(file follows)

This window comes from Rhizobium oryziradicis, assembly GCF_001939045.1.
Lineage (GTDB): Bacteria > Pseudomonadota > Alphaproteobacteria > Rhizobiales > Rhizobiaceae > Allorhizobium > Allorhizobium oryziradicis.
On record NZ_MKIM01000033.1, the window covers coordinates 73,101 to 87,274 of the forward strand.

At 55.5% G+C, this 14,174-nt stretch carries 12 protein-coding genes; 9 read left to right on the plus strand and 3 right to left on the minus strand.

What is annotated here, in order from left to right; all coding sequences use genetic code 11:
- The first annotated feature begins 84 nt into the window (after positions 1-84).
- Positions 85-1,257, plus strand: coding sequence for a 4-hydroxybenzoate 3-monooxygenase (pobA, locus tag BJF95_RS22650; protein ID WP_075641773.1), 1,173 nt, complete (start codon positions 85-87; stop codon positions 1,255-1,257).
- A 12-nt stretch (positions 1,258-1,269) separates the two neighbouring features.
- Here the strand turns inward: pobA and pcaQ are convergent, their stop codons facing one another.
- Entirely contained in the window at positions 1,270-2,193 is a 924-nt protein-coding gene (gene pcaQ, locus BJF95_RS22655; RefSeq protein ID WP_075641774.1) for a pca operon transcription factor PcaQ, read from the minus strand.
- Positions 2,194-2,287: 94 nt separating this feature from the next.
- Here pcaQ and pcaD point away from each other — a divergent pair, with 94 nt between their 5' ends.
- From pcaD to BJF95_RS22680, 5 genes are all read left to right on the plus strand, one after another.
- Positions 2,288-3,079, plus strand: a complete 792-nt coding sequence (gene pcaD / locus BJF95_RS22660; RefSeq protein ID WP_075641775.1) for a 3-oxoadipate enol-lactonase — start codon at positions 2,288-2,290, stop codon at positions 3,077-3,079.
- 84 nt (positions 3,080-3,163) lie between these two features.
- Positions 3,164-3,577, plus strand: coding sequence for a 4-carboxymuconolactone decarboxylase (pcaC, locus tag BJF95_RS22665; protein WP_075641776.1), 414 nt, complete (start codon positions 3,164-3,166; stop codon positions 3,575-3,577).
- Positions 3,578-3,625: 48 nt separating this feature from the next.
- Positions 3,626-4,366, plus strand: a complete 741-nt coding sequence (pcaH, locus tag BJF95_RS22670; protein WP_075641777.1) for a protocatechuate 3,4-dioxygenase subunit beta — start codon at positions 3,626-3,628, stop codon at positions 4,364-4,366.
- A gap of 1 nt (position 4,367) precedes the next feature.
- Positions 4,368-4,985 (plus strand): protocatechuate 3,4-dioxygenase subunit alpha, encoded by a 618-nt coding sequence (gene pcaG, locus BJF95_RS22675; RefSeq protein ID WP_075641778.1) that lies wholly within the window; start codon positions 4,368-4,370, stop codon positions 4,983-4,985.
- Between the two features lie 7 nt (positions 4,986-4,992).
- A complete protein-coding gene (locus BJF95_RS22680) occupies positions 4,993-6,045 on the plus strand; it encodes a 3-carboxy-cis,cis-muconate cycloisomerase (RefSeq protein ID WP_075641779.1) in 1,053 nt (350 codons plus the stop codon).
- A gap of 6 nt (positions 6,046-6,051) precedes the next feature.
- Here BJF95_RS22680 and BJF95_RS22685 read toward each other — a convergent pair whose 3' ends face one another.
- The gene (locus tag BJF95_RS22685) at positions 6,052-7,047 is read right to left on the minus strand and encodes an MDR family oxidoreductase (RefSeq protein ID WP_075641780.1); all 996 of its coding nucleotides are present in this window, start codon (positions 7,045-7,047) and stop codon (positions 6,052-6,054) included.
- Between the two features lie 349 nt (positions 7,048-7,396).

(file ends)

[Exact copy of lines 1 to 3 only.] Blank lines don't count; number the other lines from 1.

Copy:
This window comes from Rhizobium oryziradicis, assembly GCF_001939045.1.
Lineage (GTDB): Bacteria > Pseudomonadota > Alphaproteobacteria > Rhizobiales > Rhizobiaceae > Allorhizobium > Allorhizobium oryziradicis.
On record NZ_MKIM01000033.1, the window covers coordinates 73,101 to 87,274 of the forward strand.